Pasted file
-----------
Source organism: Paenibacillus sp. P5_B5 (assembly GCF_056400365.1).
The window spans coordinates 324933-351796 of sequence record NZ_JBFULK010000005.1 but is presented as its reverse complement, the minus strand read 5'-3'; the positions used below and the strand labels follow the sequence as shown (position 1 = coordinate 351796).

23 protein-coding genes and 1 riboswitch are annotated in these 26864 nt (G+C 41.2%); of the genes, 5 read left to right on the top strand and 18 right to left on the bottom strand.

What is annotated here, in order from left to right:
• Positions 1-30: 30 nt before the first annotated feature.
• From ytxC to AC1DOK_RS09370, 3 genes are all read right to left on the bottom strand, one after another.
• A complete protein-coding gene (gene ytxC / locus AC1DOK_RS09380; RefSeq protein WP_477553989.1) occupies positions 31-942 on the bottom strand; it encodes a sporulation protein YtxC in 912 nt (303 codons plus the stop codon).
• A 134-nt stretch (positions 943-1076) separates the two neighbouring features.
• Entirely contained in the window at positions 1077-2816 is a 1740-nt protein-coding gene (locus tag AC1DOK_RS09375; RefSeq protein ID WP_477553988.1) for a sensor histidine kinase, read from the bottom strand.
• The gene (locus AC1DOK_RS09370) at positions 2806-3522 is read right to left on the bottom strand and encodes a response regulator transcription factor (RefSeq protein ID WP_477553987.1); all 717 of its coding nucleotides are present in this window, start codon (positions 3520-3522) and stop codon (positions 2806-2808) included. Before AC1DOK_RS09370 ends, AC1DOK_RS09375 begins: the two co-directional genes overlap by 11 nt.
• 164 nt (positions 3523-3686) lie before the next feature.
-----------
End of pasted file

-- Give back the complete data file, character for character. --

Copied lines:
Source organism: Paenibacillus sp. P5_B5 (assembly GCF_056400365.1).
The window spans coordinates 324933-351796 of sequence record NZ_JBFULK010000005.1 but is presented as its reverse complement, the minus strand read 5'-3'; the positions used below and the strand labels follow the sequence as shown (position 1 = coordinate 351796).

23 protein-coding genes and 1 riboswitch are annotated in these 26864 nt (G+C 41.2%); of the genes, 5 read left to right on the top strand and 18 right to left on the bottom strand.

What is annotated here, in order from left to right:
• Positions 1-30: 30 nt before the first annotated feature.
• From ytxC to AC1DOK_RS09370, 3 genes are all read right to left on the bottom strand, one after another.
• A complete protein-coding gene (gene ytxC / locus AC1DOK_RS09380; RefSeq protein WP_477553989.1) occupies positions 31-942 on the bottom strand; it encodes a sporulation protein YtxC in 912 nt (303 codons plus the stop codon).
• A 134-nt stretch (positions 943-1076) separates the two neighbouring features.
• Entirely contained in the window at positions 1077-2816 is a 1740-nt protein-coding gene (locus tag AC1DOK_RS09375; RefSeq protein ID WP_477553988.1) for a sensor histidine kinase, read from the bottom strand.
• The gene (locus AC1DOK_RS09370) at positions 2806-3522 is read right to left on the bottom strand and encodes a response regulator transcription factor (RefSeq protein ID WP_477553987.1); all 717 of its coding nucleotides are present in this window, start codon (positions 3520-3522) and stop codon (positions 2806-2808) included. Before AC1DOK_RS09370 ends, AC1DOK_RS09375 begins: the two co-directional genes overlap by 11 nt.
• 164 nt (positions 3523-3686) lie before the next feature.